|Edmund Burke (17291797). On the Sublime and Beautiful.|
The Harvard Classics. 190914.
|OF feeling, little more can be said than that the idea of bodily pain, in all the modes and degrees of labour, pain, anguish, torment, is productive of the sublime,; and nothing else in this sense can produce it. I need not give here any fresh instances, as those given in the former sections abundantly illustrate a remark that, in reality, wants only an attention to nature, to be made by everybody.|| 1|
| Having thus run through the causes of the sublime with reference to all the senses, my first observation (sect. 7) will be found very nearly true; that the sublime is an idea belonging to self-preservation; that it is therefore one of the most affecting we have; that its strongest emotion is an emotion distress; and that no pleasure 1 from a positive cause belongs to it. Numberless examples, besides those mentioned, might be brought in support of these truths, and many perhaps useful consequences drawn from them-|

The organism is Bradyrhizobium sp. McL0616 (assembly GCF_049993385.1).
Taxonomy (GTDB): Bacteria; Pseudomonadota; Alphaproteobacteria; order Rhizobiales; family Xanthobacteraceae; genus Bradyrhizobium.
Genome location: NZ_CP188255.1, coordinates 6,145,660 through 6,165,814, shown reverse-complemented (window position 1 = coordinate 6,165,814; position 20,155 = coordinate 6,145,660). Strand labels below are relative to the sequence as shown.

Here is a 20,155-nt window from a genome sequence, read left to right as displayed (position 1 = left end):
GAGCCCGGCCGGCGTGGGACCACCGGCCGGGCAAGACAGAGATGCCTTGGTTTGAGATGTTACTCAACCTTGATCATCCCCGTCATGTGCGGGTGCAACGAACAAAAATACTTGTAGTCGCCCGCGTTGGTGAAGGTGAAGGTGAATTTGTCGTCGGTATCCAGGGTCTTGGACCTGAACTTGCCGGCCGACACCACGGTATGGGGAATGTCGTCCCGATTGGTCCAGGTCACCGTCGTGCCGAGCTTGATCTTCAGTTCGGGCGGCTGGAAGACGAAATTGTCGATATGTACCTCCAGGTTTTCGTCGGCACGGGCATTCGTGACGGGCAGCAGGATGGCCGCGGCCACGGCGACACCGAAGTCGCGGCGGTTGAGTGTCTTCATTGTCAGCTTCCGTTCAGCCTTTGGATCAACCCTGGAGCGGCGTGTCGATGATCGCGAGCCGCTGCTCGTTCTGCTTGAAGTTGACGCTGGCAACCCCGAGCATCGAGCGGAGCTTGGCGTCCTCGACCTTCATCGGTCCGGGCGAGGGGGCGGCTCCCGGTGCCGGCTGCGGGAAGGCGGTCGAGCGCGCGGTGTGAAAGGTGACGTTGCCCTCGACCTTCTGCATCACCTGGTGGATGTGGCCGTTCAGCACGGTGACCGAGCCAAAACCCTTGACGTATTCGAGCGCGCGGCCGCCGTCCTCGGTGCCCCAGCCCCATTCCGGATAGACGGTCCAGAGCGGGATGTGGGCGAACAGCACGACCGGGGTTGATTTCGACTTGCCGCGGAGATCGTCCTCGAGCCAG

| ||Sed fugit interea, fugit irrevocabile tempus,|
|Singula dum capti circumvectamur amore.|| 2|